I am not one of those who preaches that Alcoholics Anonymous is the only way to meaningful sobriety even though it was my salvation. There are other avenues that can be followed, many of which have had success with seemingly hopeless alcoholics. First and foremost, however, an alcoholic needs to go through detoxification, or cleansing the body of alcohol. It has been said that alcohol withdrawal is as dangerous if not more dangerous than for any other drug. The body craves alcohol and when denied convulsions and possible death can occur. It takes a full three days to rid the body of alcohol and stabilize all systems so it is highly recommended that this be done under medical supervision.
Ridding the body of alcohol is only the first step towards meaningful sobriety. What comes next is ridding the mind of the compulsion to drink. To put it another way something needs to be substituted for alcohol as a means of coping with life.
There is a wide range of in-patient and out-patient treatment centers, all aimed at teaching the recovering alcoholic to deal with life on life’s terms, to handle life without the need for alcohol. Some lean heavily on a Twelve-Step program like AA; others take a more holistic approach to recovery. Some have a fairly good success rate; others see less than satisfactory results.
The Mayo Clinic uses acupuncture and therapy in their session. Homeopathy, a remedy consisting of animal, plant and synthetic solutions, has met with success as has Moderation Management and Aversion/Counter-Conditioning. Hypnosis has been used in alcohol treatment for several decades now, and the list goes on and on, all with varying success rates but success rates nonetheless.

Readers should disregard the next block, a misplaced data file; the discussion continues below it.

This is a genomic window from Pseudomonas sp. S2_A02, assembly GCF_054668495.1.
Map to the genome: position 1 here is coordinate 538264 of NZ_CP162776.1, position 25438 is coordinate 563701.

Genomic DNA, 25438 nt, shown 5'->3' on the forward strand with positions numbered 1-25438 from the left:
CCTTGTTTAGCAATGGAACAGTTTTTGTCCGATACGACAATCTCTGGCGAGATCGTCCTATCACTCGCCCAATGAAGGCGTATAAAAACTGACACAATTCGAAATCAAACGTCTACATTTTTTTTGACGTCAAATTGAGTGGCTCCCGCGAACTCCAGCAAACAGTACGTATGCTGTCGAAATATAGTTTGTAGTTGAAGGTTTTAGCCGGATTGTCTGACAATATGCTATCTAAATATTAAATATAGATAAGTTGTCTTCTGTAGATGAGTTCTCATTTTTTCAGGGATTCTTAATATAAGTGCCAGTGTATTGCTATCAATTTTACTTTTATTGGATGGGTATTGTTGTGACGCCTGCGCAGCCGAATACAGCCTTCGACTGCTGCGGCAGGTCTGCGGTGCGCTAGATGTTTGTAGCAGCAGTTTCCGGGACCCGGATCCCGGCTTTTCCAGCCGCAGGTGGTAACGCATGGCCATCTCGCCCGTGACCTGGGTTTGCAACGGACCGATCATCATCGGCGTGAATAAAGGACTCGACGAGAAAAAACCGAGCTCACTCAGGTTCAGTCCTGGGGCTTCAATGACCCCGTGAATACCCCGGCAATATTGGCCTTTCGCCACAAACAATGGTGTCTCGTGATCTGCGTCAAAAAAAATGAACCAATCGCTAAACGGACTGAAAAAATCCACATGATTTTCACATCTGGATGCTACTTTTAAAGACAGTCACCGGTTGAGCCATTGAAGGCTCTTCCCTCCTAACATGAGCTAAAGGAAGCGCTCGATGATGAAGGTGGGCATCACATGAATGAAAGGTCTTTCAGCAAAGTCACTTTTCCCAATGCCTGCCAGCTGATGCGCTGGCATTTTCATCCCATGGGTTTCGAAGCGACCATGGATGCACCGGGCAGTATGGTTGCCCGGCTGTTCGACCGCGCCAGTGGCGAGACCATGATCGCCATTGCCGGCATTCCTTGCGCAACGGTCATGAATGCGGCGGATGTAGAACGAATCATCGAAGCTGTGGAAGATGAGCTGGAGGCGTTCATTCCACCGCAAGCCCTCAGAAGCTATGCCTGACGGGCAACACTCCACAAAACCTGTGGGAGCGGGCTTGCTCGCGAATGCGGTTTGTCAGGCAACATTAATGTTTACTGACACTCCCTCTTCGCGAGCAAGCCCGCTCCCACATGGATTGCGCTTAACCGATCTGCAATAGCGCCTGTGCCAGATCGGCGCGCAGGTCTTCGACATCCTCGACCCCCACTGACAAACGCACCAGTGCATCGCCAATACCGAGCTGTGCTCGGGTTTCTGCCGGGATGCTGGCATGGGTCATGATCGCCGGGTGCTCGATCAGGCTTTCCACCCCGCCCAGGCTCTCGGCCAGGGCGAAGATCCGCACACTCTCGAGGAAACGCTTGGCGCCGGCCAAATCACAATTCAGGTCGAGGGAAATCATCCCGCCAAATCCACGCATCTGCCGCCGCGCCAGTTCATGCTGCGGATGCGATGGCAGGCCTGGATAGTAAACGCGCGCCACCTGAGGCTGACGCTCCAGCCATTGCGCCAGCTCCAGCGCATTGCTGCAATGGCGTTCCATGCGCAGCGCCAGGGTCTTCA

Whatever treatment method is used its success depends on finding a workable substitute for alcohol so that the patient can cope with life without immediately turning to alcohol when life once again seems unmanageable. In fact, a successful treatment will leave the patient confident that life is indeed manageable and alcohol is no longer needed.
Is there an alcoholic in your family?
Take the Solution, Whatever It Is, and Live Happily
As I said earlier, I make no claims that AA is the only solution to alcoholism, but I stand firm in my belief that an alcoholic can only lead a happy and contented life without their drug of choice if they are willing to do so. I have seen far too many recovering alcoholics, fresh out of in-patient treatment and ready to do battle with this disease, balk at the first suggestion made to them because it requires complete honesty and a total make-over of their life. In other words, they were willing as long as they weren’t required to do the hard work of changing their psyche. They fail time and time again and often return with tails between their legs, wondering where they went wrong.
I have seen far too many friends die of this disease. I have seen far too many families torn apart because of this disease. I am tired of it! I have invested more hours than I care to count reaching out to help those who do not choose to help themselves and it is emotionally draining and disheartening. Today I help those willing to do the work and I make that very clear from the outset when I am asked for help.
As I found out the hard way, because that seems to be the only way I learn a lesson, sobriety must be the number one priority in the life of a recovering alcoholic. All else must be secondary to finding a way to live a meaningful and productive life of sobriety.
If you are suffering from alcoholism or you have a family member or close friend who has this disease, my words to you are this: THERE IS HOPE AND THERE IS A SOLUTION! What remains to be seen is whether you or your loved one is willing to do the work. The answer to that question lies within the alcoholic. No one else can answer it!
Be at peace and may you find the happiness you deserve!
2012 Bill Holland (aka billybuc)